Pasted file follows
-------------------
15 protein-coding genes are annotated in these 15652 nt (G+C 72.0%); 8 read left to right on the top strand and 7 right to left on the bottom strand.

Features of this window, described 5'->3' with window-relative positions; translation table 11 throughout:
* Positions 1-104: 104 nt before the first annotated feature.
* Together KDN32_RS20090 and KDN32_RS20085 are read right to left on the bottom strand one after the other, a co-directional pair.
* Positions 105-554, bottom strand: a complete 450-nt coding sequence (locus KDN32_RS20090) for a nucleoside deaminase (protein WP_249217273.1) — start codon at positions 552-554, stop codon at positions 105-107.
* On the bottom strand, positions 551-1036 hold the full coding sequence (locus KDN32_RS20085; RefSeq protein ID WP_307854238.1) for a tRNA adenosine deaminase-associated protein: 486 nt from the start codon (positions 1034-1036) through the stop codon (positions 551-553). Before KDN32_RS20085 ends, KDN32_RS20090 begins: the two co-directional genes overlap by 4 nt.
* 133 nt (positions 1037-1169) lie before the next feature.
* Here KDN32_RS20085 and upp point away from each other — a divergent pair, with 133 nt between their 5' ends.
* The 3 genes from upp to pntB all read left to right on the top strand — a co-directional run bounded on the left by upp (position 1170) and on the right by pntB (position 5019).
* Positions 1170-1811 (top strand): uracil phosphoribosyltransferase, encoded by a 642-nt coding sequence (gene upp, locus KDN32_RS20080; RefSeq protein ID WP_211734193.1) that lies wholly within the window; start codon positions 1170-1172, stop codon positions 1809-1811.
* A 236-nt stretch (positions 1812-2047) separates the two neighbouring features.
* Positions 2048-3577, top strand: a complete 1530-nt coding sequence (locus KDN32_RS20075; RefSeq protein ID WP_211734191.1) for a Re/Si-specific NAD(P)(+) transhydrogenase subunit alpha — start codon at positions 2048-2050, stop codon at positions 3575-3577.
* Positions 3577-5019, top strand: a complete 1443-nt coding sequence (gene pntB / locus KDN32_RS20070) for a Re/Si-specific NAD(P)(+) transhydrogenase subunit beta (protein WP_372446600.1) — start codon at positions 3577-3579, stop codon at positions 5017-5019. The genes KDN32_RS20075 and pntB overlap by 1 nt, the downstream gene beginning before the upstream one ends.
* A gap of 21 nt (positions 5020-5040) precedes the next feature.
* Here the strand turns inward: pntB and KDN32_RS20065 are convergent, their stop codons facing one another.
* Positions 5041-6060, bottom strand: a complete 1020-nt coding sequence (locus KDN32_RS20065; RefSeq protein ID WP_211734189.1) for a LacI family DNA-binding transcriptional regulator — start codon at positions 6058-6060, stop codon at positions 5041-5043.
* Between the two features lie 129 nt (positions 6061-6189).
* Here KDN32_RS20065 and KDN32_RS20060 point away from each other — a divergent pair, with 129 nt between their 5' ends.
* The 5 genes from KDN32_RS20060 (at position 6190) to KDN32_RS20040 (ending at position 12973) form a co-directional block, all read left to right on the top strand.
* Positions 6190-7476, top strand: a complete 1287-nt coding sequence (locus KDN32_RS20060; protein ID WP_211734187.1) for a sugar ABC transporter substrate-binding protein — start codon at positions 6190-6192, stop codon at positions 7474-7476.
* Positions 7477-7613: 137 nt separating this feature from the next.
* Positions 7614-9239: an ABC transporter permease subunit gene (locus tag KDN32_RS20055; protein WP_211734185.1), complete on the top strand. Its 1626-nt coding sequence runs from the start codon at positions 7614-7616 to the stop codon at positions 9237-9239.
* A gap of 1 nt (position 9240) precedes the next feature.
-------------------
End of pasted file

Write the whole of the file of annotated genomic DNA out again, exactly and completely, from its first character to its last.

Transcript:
15 protein-coding genes are annotated in these 15652 nt (G+C 72.0%); 8 read left to right on the top strand and 7 right to left on the bottom strand.

Features of this window, described 5'->3' with window-relative positions; translation table 11 throughout:
* Positions 1-104: 104 nt before the first annotated feature.
* Together KDN32_RS20090 and KDN32_RS20085 are read right to left on the bottom strand one after the other, a co-directional pair.
* Positions 105-554, bottom strand: a complete 450-nt coding sequence (locus KDN32_RS20090) for a nucleoside deaminase (protein WP_249217273.1) — start codon at positions 552-554, stop codon at positions 105-107.
* On the bottom strand, positions 551-1036 hold the full coding sequence (locus KDN32_RS20085; RefSeq protein ID WP_307854238.1) for a tRNA adenosine deaminase-associated protein: 486 nt from the start codon (positions 1034-1036) through the stop codon (positions 551-553). Before KDN32_RS20085 ends, KDN32_RS20090 begins: the two co-directional genes overlap by 4 nt.
* 133 nt (positions 1037-1169) lie before the next feature.
* Here KDN32_RS20085 and upp point away from each other — a divergent pair, with 133 nt between their 5' ends.
* The 3 genes from upp to pntB all read left to right on the top strand — a co-directional run bounded on the left by upp (position 1170) and on the right by pntB (position 5019).
* Positions 1170-1811 (top strand): uracil phosphoribosyltransferase, encoded by a 642-nt coding sequence (gene upp, locus KDN32_RS20080; RefSeq protein ID WP_211734193.1) that lies wholly within the window; start codon positions 1170-1172, stop codon positions 1809-1811.
* A 236-nt stretch (positions 1812-2047) separates the two neighbouring features.
* Positions 2048-3577, top strand: a complete 1530-nt coding sequence (locus KDN32_RS20075; RefSeq protein ID WP_211734191.1) for a Re/Si-specific NAD(P)(+) transhydrogenase subunit alpha — start codon at positions 2048-2050, stop codon at positions 3575-3577.
* Positions 3577-5019, top strand: a complete 1443-nt coding sequence (gene pntB / locus KDN32_RS20070) for a Re/Si-specific NAD(P)(+) transhydrogenase subunit beta (protein WP_372446600.1) — start codon at positions 3577-3579, stop codon at positions 5017-5019. The genes KDN32_RS20075 and pntB overlap by 1 nt, the downstream gene beginning before the upstream one ends.
* A gap of 21 nt (positions 5020-5040) precedes the next feature.
* Here the strand turns inward: pntB and KDN32_RS20065 are convergent, their stop codons facing one another.
* Positions 5041-6060, bottom strand: a complete 1020-nt coding sequence (locus KDN32_RS20065; RefSeq protein ID WP_211734189.1) for a LacI family DNA-binding transcriptional regulator — start codon at positions 6058-6060, stop codon at positions 5041-5043.
* Between the two features lie 129 nt (positions 6061-6189).
* Here KDN32_RS20065 and KDN32_RS20060 point away from each other — a divergent pair, with 129 nt between their 5' ends.
* The 5 genes from KDN32_RS20060 (at position 6190) to KDN32_RS20040 (ending at position 12973) form a co-directional block, all read left to right on the top strand.
* Positions 6190-7476, top strand: a complete 1287-nt coding sequence (locus KDN32_RS20060; protein ID WP_211734187.1) for a sugar ABC transporter substrate-binding protein — start codon at positions 6190-6192, stop codon at positions 7474-7476.
* Positions 7477-7613: 137 nt separating this feature from the next.
* Positions 7614-9239: an ABC transporter permease subunit gene (locus tag KDN32_RS20055; protein WP_211734185.1), complete on the top strand. Its 1626-nt coding sequence runs from the start codon at positions 7614-7616 to the stop codon at positions 9237-9239.
* A gap of 1 nt (position 9240) precedes the next feature.